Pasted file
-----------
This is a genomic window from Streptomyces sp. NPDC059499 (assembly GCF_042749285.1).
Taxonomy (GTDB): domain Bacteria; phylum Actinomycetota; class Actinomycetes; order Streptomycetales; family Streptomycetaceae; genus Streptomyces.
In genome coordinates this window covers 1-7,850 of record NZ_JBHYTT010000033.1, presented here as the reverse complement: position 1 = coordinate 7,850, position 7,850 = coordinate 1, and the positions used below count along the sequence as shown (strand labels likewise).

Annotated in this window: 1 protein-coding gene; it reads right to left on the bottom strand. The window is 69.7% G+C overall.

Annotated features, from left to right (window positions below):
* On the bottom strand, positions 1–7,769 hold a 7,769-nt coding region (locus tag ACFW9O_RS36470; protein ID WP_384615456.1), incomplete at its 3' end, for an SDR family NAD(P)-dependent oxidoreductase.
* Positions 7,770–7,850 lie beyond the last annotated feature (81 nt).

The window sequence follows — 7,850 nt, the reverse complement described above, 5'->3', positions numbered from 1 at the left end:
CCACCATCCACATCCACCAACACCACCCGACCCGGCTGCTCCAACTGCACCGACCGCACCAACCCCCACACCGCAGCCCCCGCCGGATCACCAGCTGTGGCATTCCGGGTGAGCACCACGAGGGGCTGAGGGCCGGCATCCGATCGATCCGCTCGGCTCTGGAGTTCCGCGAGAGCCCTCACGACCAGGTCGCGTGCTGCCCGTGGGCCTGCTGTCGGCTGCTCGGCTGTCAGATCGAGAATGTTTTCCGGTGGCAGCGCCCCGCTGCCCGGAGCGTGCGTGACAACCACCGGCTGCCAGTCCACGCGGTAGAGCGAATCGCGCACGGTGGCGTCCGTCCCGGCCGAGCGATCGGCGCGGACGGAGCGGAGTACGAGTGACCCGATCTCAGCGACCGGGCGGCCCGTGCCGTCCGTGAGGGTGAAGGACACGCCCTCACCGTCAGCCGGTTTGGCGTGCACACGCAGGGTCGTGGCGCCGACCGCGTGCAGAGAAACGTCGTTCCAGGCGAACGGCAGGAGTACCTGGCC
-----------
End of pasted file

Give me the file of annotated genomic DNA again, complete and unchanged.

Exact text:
This is a genomic window from Streptomyces sp. NPDC059499 (assembly GCF_042749285.1).
Taxonomy (GTDB): domain Bacteria; phylum Actinomycetota; class Actinomycetes; order Streptomycetales; family Streptomycetaceae; genus Streptomyces.
In genome coordinates this window covers 1-7,850 of record NZ_JBHYTT010000033.1, presented here as the reverse complement: position 1 = coordinate 7,850, position 7,850 = coordinate 1, and the positions used below count along the sequence as shown (strand labels likewise).

Annotated in this window: 1 protein-coding gene; it reads right to left on the bottom strand. The window is 69.7% G+C overall.

Annotated features, from left to right (window positions below):
* On the bottom strand, positions 1–7,769 hold a 7,769-nt coding region (locus tag ACFW9O_RS36470; protein ID WP_384615456.1), incomplete at its 3' end, for an SDR family NAD(P)-dependent oxidoreductase.
* Positions 7,770–7,850 lie beyond the last annotated feature (81 nt).

The window sequence follows — 7,850 nt, the reverse complement described above, 5'->3', positions numbered from 1 at the left end:
CCACCATCCACATCCACCAACACCACCCGACCCGGCTGCTCCAACTGCACCGACCGCACCAACCCCCACACCGCAGCCCCCGCCGGATCACCAGCTGTGGCATTCCGGGTGAGCACCACGAGGGGCTGAGGGCCGGCATCCGATCGATCCGCTCGGCTCTGGAGTTCCGCGAGAGCCCTCACGACCAGGTCGCGTGCTGCCCGTGGGCCTGCTGTCGGCTGCTCGGCTGTCAGATCGAGAATGTTTTCCGGTGGCAGCGCCCCGCTGCCCGGAGCGTGCGTGACAACCACCGGCTGCCAGTCCACGCGGTAGAGCGAATCGCGCACGGTGGCGTCCGTCCCGGCCGAGCGATCGGCGCGGACGGAGCGGAGTACGAGTGACCCGATCTCAGCGACCGGGCGGCCCGTGCCGTCCGTGAGGGTGAAGGACACGCCCTCACCGTCAGCCGGTTTGGCGTGCACACGCAGGGTCGTGGCGCCGACCGCGTGCAGAGAAACGTCGTTCCAGGCGAACGGCAGGAGTACCTGGCC